For a long time now, I have been fascinated by how people of all ages learn and perceive music and language. I believe that the methods and song collections employed by Music Together hold uniquely powerful tools for enriching our children’s musical development. When I took the Music Together training last year, I had no intention of teaching it. Rather I was interested in learning about the program’s methods and philosophy so that I could apply them to Eliza and Ben’s musical development. Libby asked me to help teach a demo fundraiser for our daughters’ pre-school, and I was instantly hooked. I look forward to working with you and your children and to having lots of fun in the classroom.

photo Kymberley Deely

A native of Alexandria, Virginia, I was fortunate to be involved in outstanding music programs early on which inspired me to study music. I earned a BM in Piano Performance, with a minor in Voice, and a MM in Piano Pedagogy. It has been my joy to serve as a private piano instructor to students in Virginia, Maryland, and Delaware, and is in part what peaked my interest in expanding my role as a teacher to include shaping the musical development of very young children.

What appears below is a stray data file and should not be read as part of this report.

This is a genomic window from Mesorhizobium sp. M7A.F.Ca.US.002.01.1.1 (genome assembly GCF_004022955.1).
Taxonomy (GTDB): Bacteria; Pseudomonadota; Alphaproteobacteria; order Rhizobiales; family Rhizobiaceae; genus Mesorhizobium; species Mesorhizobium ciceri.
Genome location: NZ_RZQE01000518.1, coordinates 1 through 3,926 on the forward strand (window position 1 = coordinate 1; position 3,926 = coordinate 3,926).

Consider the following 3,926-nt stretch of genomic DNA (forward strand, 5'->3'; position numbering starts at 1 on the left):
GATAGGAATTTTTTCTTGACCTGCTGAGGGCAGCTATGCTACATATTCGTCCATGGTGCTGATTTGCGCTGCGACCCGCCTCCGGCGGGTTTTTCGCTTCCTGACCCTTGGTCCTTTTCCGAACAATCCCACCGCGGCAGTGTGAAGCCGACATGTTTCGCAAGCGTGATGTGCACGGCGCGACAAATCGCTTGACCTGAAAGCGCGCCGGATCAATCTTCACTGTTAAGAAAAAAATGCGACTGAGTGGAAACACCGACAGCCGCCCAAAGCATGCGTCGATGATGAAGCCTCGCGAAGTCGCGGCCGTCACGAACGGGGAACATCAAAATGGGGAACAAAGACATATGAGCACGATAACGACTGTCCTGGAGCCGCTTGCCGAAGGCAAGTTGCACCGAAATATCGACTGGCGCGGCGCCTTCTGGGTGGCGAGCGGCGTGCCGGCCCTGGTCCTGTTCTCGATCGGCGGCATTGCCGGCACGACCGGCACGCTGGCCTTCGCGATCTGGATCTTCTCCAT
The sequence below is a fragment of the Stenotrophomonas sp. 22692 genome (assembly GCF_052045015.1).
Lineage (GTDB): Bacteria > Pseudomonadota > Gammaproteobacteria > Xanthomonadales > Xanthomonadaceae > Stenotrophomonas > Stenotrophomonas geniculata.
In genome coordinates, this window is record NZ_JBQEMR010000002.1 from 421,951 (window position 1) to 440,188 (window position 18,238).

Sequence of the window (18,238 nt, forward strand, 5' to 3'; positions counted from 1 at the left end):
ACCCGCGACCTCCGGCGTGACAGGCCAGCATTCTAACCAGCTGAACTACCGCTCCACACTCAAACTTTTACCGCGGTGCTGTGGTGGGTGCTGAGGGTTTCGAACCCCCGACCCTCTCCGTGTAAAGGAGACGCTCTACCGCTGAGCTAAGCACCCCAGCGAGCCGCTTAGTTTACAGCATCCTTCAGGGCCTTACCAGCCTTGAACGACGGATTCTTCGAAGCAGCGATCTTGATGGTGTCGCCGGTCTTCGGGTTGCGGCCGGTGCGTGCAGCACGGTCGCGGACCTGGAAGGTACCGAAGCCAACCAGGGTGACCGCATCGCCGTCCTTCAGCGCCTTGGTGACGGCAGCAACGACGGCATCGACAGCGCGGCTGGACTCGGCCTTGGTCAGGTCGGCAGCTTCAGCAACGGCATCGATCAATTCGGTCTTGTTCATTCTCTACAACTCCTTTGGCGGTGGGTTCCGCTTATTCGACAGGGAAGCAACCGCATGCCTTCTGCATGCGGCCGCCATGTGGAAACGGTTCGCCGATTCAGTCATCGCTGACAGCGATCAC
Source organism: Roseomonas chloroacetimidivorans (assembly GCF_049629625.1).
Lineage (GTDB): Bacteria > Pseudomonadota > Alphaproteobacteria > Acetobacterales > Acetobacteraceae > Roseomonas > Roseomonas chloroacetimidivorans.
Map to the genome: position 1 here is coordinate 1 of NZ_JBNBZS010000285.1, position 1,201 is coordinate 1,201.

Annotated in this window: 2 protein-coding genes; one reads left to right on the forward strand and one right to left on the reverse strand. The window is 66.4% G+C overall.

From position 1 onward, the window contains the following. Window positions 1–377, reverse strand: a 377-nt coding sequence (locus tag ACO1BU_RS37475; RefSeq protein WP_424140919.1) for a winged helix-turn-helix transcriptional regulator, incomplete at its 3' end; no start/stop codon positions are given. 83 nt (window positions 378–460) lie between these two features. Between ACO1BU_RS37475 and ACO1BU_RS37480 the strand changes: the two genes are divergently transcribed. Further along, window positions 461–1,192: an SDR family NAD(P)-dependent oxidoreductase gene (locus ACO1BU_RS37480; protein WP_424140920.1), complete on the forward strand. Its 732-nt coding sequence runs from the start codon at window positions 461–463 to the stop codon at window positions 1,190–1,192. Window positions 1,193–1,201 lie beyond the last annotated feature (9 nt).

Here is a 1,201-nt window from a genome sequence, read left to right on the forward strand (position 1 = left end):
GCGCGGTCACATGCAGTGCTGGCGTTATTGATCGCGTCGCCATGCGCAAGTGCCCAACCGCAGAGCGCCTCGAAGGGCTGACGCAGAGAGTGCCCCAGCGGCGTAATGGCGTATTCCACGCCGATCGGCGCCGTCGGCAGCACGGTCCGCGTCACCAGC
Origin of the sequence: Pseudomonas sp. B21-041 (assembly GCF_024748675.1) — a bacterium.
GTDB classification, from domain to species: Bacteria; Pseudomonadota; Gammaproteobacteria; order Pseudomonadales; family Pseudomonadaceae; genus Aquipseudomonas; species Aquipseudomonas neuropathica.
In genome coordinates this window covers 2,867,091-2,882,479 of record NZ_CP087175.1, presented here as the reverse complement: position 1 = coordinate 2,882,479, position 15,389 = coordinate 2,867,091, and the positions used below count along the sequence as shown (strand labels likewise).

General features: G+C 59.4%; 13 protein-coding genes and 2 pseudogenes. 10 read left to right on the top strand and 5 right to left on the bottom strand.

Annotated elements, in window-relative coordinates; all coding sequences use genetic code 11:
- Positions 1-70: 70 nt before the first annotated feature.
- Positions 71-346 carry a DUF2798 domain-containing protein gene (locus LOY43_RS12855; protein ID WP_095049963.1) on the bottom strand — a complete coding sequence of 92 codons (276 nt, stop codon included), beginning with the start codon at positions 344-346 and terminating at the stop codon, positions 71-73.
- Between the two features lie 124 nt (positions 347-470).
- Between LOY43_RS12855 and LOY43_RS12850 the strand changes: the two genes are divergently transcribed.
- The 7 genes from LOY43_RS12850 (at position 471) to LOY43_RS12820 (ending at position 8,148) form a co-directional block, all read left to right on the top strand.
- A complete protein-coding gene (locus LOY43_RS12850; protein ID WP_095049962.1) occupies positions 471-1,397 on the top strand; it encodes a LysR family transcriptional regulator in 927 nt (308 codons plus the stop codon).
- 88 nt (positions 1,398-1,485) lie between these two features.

In 2013, I was inspired to become a Music Together teacher, and it is truly my most rewarding experience as a teacher to be able to provide ways for children and their families to play with and learn the language of music while using the rich and varied selections found in the Music Together song collections.

I like to use my voice, as well as keyboard and guitar to provide a live music element in each class. I am delighted to be able to engage children in musical play and nurture their interest and enjoyment of music. As a mother of two teens, I have enjoyed seeing and hearing their unfolding expression and enjoyment of music, and am gratified to have played a key role in the various stages of their musical development. As a Music Together teacher, t love being the guide for children and their families during these first steps along the journey of their music development.

photo Dwight Washington